Advisers have criticised Vanguard for labelling its new pension wrapper as a self-invested personal pension, despite clients only being able to invest in the firm’s own funds, with several claiming this may cause confusion.
Vanguard entered the pension market on February 19 with its low-cost Vanguard Personal Pension (Sipp).
The pension wrapper will charge an annual account fee of 0.15 per cent, which is capped at £375 a year and will apply across all an individual’s holdings on the Vanguard Investor platform.
Clients will have access to 77 diversified funds and exchange traded funds, including Vanguard’s Target Retirement Fund and LifeStrategy ranges.
But the product has come under fire from advisers and others in the market for being marketed as a Sipp, despite the only funds being available being Vanguard’s own.
Others in the Sipp market have complained the term 'Sipp' has been attached to many products that allow members to choose where the funds are invested but in reality they were the simplest of personal pension schemes.
Alan Chan, director and chartered financial planner at IFS Wealth & Pensions, said: “Usually Sipps permit a wide array of investments so it can be misleading for some investors. To add to the confusion, the full name is actually ‘Vanguard Personal Pension (Sipp)’.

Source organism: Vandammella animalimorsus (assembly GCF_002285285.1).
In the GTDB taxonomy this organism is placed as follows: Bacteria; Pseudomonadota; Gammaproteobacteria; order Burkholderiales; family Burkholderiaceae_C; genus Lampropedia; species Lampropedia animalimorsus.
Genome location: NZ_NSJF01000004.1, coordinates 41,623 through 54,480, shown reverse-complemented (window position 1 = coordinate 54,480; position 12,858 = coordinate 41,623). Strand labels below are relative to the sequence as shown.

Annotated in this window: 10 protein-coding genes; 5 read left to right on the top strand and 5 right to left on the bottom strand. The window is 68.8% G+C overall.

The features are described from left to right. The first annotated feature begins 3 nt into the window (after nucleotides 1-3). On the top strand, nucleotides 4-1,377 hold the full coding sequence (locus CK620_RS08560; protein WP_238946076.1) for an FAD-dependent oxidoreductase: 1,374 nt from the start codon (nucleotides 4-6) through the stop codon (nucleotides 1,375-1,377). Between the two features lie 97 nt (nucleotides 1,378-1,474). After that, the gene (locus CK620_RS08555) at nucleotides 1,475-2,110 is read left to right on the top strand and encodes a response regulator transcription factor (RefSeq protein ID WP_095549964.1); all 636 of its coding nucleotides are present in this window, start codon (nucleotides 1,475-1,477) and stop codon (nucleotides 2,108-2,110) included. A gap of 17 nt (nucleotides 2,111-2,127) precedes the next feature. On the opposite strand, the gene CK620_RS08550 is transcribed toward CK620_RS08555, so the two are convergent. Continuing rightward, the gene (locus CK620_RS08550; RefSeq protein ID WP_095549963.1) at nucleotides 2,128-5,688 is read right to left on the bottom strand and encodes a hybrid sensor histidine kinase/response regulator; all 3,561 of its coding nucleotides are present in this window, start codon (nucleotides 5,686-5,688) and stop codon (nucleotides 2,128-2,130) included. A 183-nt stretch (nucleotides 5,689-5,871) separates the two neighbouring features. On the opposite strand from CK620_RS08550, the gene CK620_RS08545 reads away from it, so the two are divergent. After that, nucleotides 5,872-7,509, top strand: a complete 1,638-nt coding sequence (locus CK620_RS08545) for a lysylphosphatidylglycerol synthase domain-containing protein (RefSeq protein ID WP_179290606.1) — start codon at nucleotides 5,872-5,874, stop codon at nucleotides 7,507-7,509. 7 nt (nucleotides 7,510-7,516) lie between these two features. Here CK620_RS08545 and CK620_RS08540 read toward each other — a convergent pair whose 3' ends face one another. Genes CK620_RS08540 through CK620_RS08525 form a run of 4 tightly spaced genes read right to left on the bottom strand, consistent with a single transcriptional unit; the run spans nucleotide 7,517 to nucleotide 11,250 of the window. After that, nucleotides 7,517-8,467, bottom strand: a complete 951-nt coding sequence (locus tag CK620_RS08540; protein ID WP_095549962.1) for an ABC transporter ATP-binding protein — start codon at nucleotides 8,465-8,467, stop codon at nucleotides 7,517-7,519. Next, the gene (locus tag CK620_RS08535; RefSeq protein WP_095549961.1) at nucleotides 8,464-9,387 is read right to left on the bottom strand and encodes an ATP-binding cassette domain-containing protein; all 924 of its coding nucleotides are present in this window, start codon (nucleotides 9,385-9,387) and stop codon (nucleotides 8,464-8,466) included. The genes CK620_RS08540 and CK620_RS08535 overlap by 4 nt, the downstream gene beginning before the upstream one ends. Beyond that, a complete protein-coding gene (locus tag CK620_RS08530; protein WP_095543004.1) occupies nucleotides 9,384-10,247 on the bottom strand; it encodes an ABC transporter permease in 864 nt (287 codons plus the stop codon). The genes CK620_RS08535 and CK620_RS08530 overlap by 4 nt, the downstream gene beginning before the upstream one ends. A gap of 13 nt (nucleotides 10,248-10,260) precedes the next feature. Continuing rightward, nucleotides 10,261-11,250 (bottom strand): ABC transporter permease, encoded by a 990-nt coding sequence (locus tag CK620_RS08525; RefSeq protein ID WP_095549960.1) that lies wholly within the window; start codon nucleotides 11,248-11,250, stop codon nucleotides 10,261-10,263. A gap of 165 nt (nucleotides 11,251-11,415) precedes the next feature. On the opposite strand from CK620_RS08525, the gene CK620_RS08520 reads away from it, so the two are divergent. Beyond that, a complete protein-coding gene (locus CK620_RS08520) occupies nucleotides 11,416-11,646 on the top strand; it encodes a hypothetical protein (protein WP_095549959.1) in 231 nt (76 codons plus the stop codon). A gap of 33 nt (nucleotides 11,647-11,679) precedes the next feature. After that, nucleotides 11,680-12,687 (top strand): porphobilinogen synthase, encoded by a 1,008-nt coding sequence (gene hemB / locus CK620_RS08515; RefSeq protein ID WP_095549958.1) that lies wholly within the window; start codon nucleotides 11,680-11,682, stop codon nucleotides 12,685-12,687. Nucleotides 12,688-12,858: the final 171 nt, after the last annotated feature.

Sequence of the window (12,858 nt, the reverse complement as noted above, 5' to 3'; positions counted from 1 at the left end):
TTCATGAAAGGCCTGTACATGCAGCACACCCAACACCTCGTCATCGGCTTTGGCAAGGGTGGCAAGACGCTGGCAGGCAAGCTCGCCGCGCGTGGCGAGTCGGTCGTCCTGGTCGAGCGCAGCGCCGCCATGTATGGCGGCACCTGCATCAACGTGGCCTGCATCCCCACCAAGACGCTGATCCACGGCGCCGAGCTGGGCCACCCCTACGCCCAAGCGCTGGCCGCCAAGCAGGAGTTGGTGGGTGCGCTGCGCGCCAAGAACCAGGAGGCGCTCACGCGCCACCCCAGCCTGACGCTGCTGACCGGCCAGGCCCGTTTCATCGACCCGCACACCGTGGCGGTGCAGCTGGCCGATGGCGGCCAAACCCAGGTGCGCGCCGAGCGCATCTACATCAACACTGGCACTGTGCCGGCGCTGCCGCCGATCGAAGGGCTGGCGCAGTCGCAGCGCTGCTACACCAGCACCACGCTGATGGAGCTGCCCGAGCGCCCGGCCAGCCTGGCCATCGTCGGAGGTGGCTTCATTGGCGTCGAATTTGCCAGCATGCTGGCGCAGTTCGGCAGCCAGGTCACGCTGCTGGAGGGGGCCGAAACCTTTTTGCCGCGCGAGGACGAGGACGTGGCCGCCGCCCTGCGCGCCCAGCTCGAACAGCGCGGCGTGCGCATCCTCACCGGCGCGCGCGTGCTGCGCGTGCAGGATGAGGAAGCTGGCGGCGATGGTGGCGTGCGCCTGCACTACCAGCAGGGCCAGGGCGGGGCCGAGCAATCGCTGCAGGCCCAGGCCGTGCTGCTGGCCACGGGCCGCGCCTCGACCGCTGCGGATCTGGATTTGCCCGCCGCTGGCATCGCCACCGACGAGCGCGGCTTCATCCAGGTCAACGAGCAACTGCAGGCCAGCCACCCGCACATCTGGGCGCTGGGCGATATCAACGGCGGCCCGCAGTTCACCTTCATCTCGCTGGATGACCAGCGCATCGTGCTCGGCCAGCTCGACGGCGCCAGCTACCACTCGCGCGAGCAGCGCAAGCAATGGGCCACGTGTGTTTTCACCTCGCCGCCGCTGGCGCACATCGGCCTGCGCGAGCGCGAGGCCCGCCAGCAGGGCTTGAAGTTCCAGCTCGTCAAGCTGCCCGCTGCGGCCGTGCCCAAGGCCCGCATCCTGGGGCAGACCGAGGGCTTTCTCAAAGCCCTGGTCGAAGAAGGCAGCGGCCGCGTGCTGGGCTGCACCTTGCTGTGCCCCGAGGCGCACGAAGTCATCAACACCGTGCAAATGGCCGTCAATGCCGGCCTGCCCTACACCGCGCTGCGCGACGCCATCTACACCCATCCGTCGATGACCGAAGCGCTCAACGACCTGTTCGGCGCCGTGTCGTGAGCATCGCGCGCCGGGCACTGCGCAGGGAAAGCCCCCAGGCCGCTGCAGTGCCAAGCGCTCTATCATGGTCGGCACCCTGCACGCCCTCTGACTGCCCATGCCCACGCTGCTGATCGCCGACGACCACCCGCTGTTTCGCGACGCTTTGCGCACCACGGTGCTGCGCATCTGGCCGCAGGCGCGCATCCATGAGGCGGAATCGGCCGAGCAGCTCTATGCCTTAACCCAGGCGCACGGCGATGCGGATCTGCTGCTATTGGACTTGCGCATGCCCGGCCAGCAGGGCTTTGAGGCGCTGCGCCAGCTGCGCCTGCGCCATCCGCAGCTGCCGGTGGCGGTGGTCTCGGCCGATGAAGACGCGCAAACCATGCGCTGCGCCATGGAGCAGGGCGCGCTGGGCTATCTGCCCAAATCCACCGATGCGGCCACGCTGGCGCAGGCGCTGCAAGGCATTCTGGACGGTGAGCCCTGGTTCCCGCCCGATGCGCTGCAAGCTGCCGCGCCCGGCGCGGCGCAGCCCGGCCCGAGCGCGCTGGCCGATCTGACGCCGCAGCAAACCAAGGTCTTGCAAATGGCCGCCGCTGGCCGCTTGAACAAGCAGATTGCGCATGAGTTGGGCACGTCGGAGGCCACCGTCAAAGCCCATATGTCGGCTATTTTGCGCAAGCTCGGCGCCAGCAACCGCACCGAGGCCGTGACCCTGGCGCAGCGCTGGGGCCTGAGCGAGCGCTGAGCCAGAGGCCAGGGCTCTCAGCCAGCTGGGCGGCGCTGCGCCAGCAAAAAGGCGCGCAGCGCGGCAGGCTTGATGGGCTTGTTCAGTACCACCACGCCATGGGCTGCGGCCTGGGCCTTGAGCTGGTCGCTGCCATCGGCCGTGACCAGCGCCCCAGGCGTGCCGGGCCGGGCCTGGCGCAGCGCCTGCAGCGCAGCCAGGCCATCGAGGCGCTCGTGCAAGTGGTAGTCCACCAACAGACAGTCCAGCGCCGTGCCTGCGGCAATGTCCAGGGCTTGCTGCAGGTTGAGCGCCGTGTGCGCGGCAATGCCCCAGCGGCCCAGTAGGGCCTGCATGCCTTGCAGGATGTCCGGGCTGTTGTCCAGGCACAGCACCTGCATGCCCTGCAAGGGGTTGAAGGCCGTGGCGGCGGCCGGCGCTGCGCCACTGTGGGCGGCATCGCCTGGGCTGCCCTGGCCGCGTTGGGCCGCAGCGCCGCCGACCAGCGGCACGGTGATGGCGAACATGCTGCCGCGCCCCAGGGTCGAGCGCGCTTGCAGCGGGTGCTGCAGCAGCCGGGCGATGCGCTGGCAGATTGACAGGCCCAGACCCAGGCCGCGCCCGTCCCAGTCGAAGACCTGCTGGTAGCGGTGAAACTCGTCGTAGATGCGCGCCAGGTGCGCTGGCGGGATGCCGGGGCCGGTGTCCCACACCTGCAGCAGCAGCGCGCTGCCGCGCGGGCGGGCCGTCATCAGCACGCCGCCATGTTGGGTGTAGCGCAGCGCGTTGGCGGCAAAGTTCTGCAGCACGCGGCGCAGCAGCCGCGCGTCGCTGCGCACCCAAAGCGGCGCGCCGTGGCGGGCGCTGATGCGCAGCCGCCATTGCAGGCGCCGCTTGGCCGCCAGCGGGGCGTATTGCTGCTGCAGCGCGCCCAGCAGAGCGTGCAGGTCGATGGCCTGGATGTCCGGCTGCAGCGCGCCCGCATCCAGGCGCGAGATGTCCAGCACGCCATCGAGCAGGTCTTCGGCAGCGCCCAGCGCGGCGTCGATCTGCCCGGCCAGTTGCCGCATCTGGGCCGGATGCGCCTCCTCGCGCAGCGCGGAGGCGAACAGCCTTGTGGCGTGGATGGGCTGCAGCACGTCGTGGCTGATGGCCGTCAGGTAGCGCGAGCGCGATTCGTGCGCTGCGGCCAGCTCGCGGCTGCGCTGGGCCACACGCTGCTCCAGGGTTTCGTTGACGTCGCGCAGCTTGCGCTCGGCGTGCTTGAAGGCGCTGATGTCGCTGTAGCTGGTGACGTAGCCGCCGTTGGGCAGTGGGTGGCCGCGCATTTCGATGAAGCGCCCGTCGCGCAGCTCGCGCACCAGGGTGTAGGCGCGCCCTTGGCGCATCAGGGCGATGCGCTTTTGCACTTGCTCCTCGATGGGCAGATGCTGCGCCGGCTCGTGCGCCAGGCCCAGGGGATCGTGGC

“A personal pension and a Sipp are two different pensions. One of the key differences is the Financial Services Compensation Scheme protection. A personal pension generally provides greater FSCS protection than a Sipp does, which is likely to be limited to just £85,000 per person as it’s all under the Vanguard umbrella.
“So it could be misleading for this reason too and the Vanguard Key Features is about as clear as mud on this issue.”
William Burrows, retirement director at Better Retirement, said: “As champions of customer choice and better value solutions we should recognise the advantages of a low cost Sipp.
“But we should argue more than ever that making the best investment or retirement decisions requires advice. It is no use having the lowest cost Sipp if it is the wrong thing in the first place or the investments are not in line with their risk profile and all their eggs are in one basket.”
In response, a spokesperson for Vanguard said: "The Vanguard Personal Pension has been designed specifically as a simple Sipp offering.
“For too long investors have been poorly served with high-cost, complex investments and services. In contrast, we believe investors have the best chance of meeting their retirement goals through well diversified, balanced portfolios, aligned to their objectives and held for the long-term, at a low-cost.
“The Vanguard Personal Pension and Vanguard's fund range have been put together with precisely this intention - enabling investors to keep more of their own returns."
Mike Barrett, consultant at the Lang Cat, said rival platforms may come under pressure to reduce their fees to match Vanguard’s pricing structure. He explained: “For these firms this has the potential to be more painful than simply losing existing clients transferring to Vanguard. However, I don’t expect anyone to drop their fees immediately. It will be more of a case of wait and see.”